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CRIMINAL courts could grind to a halt in the Midlands next month with lawyers threatening to strike over pay.

Birmingham barristers are considering 'withdrawing their labour' in protest at Government proposals to reduce their fees for legal aid cases by up to 20 per cent.

Militant members are planning to refuse to take on cases at Wolverhampton Crown Court in February when the new pay proposals are piloted in the city.

If the strike does go ahead there could be severe consequences for the courts system -with up to 100 hearings a day being delayed.

The news comes after the UK Bar Council unanimously agreed that barristers do not have to accept legal aid cases if they consider the fee is not enough.

Presently, some criminal barristers earn as little as pounds 13 an hour for prosecuting or defending legal aid cases -less than a qualified plumber.

ABar Society spokesman told the Sunday Mercury: 'There is a stereotype that lawyers are over-paid fat cats but in reality legal aid barristers are paid as little as pounds 13 an hour. That is not a lot considering they have undertaken four years of studying for legal qualification and one year further training in a practise.

'It is up to individual barristers to decide what action they will take but we understand the strength of feeling.'

In 2000/1 the Lord Chancellor proposed a 10 to 20 per cent cut in fees for legal aid cases in criminal and family courts.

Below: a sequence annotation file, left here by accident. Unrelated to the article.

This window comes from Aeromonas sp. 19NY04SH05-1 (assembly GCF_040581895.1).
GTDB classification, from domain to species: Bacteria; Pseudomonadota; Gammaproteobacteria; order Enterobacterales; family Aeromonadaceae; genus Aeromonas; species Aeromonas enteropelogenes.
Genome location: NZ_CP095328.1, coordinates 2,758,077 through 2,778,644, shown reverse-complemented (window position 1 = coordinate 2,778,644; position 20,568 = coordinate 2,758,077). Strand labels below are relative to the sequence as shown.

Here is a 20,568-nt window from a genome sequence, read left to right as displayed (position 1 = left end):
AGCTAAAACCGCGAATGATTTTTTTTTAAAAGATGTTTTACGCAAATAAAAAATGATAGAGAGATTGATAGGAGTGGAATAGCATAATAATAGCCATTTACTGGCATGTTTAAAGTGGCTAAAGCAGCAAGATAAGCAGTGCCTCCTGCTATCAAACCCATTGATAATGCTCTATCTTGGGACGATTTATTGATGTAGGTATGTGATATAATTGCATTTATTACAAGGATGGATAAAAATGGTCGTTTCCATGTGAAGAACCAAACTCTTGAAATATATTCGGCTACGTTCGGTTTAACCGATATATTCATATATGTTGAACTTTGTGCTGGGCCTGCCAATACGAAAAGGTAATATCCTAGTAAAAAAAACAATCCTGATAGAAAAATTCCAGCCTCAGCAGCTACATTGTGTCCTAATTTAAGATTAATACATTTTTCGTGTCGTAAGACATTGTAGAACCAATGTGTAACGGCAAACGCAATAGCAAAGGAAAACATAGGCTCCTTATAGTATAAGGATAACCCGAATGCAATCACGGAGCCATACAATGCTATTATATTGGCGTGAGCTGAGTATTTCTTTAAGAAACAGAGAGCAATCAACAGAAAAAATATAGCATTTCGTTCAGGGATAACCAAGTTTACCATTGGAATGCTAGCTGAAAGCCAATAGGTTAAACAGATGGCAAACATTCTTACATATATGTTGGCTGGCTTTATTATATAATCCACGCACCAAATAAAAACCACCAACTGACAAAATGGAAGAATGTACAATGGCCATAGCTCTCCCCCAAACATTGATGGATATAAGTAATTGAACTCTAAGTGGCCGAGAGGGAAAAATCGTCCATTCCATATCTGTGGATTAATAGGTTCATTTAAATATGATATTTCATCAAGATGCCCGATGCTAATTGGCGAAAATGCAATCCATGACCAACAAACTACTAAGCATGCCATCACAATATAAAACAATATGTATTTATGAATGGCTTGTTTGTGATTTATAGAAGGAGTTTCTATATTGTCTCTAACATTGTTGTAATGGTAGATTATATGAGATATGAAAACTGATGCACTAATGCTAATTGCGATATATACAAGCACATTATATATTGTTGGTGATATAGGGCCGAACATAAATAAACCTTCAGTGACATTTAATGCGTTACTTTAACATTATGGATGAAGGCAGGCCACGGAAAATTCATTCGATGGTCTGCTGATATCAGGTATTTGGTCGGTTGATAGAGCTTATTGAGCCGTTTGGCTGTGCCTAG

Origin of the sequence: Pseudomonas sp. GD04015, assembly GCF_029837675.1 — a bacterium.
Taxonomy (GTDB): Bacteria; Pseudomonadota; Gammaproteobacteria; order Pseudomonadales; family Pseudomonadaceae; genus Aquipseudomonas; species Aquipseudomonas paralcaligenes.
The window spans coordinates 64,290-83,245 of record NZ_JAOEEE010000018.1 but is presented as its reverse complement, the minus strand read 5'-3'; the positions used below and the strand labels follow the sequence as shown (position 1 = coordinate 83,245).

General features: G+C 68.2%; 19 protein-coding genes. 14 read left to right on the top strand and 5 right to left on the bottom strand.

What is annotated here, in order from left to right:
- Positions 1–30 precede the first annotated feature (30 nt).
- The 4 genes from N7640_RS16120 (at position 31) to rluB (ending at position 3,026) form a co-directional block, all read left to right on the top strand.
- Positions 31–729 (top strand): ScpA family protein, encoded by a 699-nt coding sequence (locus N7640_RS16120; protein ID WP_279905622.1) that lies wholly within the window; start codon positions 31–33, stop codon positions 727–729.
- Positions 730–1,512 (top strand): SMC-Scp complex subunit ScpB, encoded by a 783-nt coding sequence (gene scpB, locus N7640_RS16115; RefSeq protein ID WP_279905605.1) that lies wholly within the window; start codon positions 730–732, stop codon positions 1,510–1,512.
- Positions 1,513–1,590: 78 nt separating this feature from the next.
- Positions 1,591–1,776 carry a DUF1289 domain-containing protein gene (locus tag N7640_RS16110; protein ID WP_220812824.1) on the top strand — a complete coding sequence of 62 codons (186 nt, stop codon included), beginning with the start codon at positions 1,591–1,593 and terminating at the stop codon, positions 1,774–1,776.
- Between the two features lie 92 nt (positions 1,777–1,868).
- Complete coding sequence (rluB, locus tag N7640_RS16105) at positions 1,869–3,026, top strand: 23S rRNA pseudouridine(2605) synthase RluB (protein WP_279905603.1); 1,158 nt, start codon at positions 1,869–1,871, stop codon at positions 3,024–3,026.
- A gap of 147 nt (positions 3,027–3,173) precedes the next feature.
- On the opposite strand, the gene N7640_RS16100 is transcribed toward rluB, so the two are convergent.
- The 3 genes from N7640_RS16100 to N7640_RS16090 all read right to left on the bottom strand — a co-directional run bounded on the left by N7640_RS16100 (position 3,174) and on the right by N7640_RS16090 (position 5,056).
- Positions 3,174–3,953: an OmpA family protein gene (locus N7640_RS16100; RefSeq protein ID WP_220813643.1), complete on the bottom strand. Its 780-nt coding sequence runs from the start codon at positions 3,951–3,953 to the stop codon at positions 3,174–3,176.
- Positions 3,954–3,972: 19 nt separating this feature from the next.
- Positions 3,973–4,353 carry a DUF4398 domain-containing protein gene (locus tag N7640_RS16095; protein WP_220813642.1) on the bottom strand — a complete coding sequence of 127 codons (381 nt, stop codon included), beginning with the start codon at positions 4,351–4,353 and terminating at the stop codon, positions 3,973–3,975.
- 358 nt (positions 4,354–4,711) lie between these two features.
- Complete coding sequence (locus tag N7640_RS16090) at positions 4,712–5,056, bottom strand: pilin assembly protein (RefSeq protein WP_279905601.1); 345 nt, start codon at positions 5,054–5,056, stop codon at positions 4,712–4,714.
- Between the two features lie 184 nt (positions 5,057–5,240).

Although the Government later promised to review the cuts, no adjustments were made. The Department for Constitutional Affairs is now looking at restructuring the way barristers are paid for legal aid work -and some lawyers fear could it mean more cuts in their wages.

Its plans are to be piloted in Wolverhampton, Essex, Bedfordshire, North Wales, Greater Manchester and West Yorkshire.

Amember of the Birmingham Bar, which covers many crown court cases at Wolverhampton, said: 'The negotiations are continuing so it is premature to say what action will be taken.

'We have been told that a pilot scheme in Wolverhampton is looking at changing the work process and speeding up courts to make them more efficient. But there is also concern that fees could be reduced.

'We have been asked to take it on trust that fees won't be reduced. But should things change the Birmingham Bar are considering withdrawing their labour.'

Malcolm Fowler of the Law Society Reform Board said: 'In 10 years there has been no substantial pay rise for legal aid cases and now the fees could be reduced again.

'The Bar have managed to make a living in prosecuting and defending but if the Government continues to reduce fees then their survival is under threat.

'The Birmingham Bar can be quite militant so they may well decide to go on strike.'

Richard Collins, Director of the Criminal Defence Service and involved in the amendments to legal aid fees, said he believes members of the Birmingham Bar are worrying unnecessarily.

'It is not necessarily about changing the fees but shifting them around so they get paid earlier rather than later. It is not to reduce the fees but to improve efficiency.'


BATTLEGROUND: Wolverhampton Crown Court could see a strike
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Publication:Sunday Mercury (Birmingham, England)
Date:Dec 28, 2003
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